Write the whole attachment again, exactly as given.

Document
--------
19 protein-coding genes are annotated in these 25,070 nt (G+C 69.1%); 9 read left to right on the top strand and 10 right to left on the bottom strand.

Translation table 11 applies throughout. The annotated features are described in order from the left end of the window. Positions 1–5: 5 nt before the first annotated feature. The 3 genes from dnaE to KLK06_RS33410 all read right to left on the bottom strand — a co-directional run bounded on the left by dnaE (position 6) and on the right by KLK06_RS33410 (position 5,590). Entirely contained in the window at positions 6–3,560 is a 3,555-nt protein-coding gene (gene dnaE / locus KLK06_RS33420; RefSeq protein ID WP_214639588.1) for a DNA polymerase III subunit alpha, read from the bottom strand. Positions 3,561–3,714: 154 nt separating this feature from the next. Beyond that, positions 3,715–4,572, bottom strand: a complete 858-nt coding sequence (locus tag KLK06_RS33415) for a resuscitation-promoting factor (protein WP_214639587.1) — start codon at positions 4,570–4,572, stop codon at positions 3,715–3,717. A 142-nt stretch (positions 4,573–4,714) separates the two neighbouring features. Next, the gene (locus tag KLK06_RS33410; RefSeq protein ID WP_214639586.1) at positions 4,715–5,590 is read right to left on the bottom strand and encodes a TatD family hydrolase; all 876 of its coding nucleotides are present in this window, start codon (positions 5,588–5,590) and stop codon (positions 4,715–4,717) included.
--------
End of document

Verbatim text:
19 protein-coding genes are annotated in these 25,070 nt (G+C 69.1%); 9 read left to right on the top strand and 10 right to left on the bottom strand.

Translation table 11 applies throughout. The annotated features are described in order from the left end of the window. Positions 1–5: 5 nt before the first annotated feature. The 3 genes from dnaE to KLK06_RS33410 all read right to left on the bottom strand — a co-directional run bounded on the left by dnaE (position 6) and on the right by KLK06_RS33410 (position 5,590). Entirely contained in the window at positions 6–3,560 is a 3,555-nt protein-coding gene (gene dnaE / locus KLK06_RS33420; RefSeq protein ID WP_214639588.1) for a DNA polymerase III subunit alpha, read from the bottom strand. Positions 3,561–3,714: 154 nt separating this feature from the next. Beyond that, positions 3,715–4,572, bottom strand: a complete 858-nt coding sequence (locus tag KLK06_RS33415) for a resuscitation-promoting factor (protein WP_214639587.1) — start codon at positions 4,570–4,572, stop codon at positions 3,715–3,717. A 142-nt stretch (positions 4,573–4,714) separates the two neighbouring features. Next, the gene (locus tag KLK06_RS33410; RefSeq protein ID WP_214639586.1) at positions 4,715–5,590 is read right to left on the bottom strand and encodes a TatD family hydrolase; all 876 of its coding nucleotides are present in this window, start codon (positions 5,588–5,590) and stop codon (positions 4,715–4,717) included.